So, over the last few days I’ve been adding control of my wet goods (dishwasher and washing machine) to my HEMS so that it can start washing loads at the optimum time – that is the times with the lowest projected electricity cost for a typical wash cycle.
The above image shows the prices for December 18th and 19th as downloaded by the HEMS at 16:45 on the 18th after publication of prices for the 19th. The HEMS then reviews this pricing against the need for electricity to determine when to use electricity and, in the case of the battery when to discharge the battery. I currently have the HEMS configured to provide:
3 hours of car charging
Not more than 2 hours of water heating (but only when electricity is cheaper than gas which can also heat water)
6 hours of fixed battery charging.
Best start time for dishwasher and washing machine.
I’ve described the operation of car charger, water heating, and battery previously; the new content here is the two final columns on each side for dishwasher and washing machine. The numbers in the columns are the estimated cost of a washing cycle if started at the beginning of the corresponding half-hour. The yellow colouring reflects the selected half-hour to start the appliance i.e. the one with the lowest estimated cycle cost. There’s also the option to set a threshold above which one is not prepared to pay to wash today which has resulted in the red box. If the whole day was red then the washing cycle would be deferred for consideration the next day.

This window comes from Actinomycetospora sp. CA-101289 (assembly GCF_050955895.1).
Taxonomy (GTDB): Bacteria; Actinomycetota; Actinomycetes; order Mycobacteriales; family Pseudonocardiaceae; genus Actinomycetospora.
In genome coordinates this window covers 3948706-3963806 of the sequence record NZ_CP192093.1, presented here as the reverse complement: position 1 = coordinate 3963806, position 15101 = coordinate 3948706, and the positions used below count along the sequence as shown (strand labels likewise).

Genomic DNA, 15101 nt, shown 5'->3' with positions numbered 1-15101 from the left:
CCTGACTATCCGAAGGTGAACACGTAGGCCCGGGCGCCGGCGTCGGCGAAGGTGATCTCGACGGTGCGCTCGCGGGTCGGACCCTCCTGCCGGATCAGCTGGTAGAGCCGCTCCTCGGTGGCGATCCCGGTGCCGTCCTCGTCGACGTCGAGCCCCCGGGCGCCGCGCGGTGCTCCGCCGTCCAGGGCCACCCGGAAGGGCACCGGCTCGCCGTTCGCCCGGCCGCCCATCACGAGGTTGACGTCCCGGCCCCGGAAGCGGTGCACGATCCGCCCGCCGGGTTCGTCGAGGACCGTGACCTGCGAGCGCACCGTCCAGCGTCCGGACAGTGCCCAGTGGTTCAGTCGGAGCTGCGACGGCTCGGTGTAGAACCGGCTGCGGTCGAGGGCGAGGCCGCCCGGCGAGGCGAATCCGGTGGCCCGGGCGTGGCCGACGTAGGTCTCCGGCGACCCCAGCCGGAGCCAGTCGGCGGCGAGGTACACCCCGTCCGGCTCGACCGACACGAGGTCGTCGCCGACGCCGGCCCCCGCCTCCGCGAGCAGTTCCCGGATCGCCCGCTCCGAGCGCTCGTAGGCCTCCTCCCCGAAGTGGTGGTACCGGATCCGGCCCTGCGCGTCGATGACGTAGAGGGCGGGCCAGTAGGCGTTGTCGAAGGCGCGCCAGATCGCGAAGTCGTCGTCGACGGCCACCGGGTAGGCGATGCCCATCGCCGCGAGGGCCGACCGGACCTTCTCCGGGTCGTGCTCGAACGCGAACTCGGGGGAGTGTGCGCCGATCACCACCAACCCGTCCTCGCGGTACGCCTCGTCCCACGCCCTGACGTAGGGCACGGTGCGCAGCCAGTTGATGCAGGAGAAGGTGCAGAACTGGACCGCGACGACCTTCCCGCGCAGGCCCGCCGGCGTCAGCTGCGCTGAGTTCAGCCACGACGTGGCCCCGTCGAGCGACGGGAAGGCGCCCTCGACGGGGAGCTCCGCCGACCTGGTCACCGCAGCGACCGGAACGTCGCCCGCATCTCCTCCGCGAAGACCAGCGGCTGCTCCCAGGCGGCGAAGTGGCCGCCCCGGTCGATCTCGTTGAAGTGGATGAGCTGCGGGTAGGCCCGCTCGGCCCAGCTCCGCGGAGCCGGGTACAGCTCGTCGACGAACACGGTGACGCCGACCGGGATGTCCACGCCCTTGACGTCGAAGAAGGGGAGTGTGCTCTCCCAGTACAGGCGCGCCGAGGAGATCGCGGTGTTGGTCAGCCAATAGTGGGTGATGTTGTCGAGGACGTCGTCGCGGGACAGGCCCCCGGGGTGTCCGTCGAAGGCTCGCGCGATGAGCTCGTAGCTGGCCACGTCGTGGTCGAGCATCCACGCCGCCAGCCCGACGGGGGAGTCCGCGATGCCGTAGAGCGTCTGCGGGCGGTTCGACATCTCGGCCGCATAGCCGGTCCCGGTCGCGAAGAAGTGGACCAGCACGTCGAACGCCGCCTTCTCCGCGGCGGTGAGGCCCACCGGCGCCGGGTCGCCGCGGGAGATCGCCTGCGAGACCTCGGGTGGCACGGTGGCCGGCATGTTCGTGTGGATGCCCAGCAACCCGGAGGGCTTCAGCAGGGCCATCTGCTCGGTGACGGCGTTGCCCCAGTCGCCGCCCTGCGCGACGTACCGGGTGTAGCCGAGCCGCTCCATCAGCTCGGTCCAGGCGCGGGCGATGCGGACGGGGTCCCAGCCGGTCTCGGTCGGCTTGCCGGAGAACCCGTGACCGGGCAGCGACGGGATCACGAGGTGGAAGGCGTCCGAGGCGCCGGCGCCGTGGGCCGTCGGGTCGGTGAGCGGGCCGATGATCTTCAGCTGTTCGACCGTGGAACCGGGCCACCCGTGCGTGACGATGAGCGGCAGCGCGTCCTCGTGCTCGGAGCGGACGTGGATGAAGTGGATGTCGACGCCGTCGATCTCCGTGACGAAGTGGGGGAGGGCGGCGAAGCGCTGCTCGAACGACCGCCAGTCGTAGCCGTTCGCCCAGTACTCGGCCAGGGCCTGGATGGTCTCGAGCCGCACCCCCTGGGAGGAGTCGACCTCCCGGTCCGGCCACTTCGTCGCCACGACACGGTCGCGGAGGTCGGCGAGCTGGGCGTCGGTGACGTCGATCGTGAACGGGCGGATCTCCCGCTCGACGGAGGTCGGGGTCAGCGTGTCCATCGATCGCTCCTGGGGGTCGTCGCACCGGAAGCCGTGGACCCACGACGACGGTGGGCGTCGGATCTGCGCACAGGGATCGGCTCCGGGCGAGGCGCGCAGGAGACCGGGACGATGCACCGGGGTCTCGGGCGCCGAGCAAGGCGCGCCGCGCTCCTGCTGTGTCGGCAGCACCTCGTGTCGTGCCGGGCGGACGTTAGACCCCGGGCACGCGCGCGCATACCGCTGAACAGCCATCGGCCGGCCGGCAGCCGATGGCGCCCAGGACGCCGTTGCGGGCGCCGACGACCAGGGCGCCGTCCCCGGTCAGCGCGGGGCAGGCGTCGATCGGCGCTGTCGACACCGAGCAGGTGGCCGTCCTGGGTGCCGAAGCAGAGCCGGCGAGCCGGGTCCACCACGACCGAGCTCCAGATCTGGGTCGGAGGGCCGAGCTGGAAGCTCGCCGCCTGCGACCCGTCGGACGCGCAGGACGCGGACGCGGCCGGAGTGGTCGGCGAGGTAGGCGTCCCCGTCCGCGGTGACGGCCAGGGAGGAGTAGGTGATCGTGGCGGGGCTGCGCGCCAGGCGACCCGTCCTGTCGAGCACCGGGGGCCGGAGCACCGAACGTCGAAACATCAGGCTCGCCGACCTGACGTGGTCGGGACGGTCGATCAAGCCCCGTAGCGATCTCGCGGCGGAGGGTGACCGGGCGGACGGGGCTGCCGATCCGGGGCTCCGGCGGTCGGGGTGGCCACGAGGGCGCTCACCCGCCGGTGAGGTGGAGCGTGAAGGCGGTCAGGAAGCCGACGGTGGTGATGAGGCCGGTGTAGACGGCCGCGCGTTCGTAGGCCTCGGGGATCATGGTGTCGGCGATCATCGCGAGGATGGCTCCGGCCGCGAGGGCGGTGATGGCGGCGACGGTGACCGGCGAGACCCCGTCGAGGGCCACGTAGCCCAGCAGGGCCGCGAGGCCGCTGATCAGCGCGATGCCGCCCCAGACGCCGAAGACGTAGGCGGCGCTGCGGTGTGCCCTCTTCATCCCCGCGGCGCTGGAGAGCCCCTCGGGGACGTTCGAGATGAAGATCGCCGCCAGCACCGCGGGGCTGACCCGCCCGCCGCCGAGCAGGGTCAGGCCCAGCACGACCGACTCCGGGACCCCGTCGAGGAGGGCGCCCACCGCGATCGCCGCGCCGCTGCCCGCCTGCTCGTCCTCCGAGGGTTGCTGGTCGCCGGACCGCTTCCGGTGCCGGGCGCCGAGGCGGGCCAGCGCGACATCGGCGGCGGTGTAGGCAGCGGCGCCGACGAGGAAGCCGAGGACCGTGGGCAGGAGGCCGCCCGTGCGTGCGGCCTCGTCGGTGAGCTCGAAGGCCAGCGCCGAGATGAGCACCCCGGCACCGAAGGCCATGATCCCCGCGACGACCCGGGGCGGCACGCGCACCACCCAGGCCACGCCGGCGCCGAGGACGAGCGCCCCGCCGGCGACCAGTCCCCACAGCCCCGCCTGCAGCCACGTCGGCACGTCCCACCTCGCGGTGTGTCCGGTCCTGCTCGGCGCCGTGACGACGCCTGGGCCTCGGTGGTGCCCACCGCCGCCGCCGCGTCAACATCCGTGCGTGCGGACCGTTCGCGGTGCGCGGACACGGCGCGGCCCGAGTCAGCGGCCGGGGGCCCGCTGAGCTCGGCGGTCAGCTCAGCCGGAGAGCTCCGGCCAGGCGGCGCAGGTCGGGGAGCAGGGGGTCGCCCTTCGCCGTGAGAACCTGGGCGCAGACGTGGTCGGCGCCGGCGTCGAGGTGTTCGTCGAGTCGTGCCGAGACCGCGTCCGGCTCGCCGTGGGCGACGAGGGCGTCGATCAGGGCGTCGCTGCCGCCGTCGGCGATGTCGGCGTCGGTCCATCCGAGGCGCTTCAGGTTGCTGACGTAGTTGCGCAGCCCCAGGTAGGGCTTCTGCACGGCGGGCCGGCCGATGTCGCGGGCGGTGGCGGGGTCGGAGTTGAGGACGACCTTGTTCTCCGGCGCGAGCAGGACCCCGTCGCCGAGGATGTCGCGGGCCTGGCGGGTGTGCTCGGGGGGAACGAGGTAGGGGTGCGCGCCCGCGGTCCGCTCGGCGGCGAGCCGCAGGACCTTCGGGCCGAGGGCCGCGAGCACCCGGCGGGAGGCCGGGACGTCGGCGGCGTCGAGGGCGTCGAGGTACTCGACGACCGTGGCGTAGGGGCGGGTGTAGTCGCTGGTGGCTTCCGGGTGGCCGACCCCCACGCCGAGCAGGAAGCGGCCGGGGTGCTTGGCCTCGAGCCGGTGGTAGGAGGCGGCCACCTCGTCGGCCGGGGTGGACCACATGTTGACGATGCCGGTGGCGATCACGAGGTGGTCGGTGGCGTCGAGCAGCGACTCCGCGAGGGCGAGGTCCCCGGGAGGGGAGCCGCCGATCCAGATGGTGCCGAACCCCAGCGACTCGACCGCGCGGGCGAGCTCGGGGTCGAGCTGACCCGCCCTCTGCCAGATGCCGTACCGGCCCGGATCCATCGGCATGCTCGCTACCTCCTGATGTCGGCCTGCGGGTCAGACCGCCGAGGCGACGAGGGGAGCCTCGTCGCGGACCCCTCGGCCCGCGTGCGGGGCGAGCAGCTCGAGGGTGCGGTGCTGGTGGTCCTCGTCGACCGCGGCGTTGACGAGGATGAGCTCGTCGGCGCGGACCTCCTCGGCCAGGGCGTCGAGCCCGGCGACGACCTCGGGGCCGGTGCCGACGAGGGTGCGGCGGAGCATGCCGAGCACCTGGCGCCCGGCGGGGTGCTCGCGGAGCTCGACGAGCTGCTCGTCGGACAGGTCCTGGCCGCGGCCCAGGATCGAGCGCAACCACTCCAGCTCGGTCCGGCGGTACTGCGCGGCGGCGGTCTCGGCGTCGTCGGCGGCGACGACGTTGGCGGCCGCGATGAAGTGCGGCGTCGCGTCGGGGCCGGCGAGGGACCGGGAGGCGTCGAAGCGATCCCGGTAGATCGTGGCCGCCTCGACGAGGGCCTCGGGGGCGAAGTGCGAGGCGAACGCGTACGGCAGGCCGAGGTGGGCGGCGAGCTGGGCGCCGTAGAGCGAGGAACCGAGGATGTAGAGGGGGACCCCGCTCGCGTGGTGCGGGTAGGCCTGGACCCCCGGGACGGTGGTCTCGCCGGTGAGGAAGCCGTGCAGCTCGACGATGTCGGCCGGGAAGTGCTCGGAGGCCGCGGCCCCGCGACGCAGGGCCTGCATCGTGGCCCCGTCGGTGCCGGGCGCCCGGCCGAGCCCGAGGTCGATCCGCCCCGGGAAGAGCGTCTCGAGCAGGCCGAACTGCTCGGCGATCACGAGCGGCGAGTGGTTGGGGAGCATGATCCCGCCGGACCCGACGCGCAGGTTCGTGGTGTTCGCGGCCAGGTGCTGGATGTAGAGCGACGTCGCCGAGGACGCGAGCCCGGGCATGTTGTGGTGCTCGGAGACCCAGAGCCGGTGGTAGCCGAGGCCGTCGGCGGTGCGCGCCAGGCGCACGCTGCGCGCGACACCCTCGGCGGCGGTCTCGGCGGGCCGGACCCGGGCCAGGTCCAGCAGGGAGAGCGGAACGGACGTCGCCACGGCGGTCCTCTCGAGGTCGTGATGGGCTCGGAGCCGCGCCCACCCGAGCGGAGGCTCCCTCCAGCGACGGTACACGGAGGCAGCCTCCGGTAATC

The extract from the WIFIPLUG history for the dishwasher shows the typical operating sequence:
@22:19 I turn the WIFIPLUG on to enable the dishwasher to be programmed and the cycle started. The plug for the dishwasher is inconveniently at the back of a low kitchen cupboard so this was achieved via the WIFIPLUG app.
@20:20 I turn the WIFIPLUG off via the app suspending the cycle in its first moments.
@02:00 the HEMS turns the plug on remotely allowing the dishwasher cycle to continue.
The equivalents for the first two actions for the washing machine can more conveniently be achieved via the push button on the WIFIPLUG itself as the plug for the washing machine is above the counter.
The above image shows the measured power consumption from my smart meter. Almost 9 kW is being drawn at times under the action of the HEMS when the electricity price is cheapest, but also zero at times when the price is highest. The washing machine contributes to the peak spike around 02:00 when both it and the car charger are enabled. The later spiking during the peak period is the electric oven cycling on and off under control of its thermostat as the battery isn’t powerful enough to run the oven, so the excess power is drawn from the mains.
The screenshot above shows the half-hourly electricity consumption and costs from Octopus. It should be noted that this is half-hourly consumption in kWh whereas the prior chart was power so, for example, an average 6.6 kW of power consumption results in 3.3 kWh of energy consumption in a half-hour. That the blue line of price is almost the inverse of the red cost columns indicates the HEMS is doing its job to shift most energy use to when the energy price is lowest, and use the battery to offset demand when the price is highest.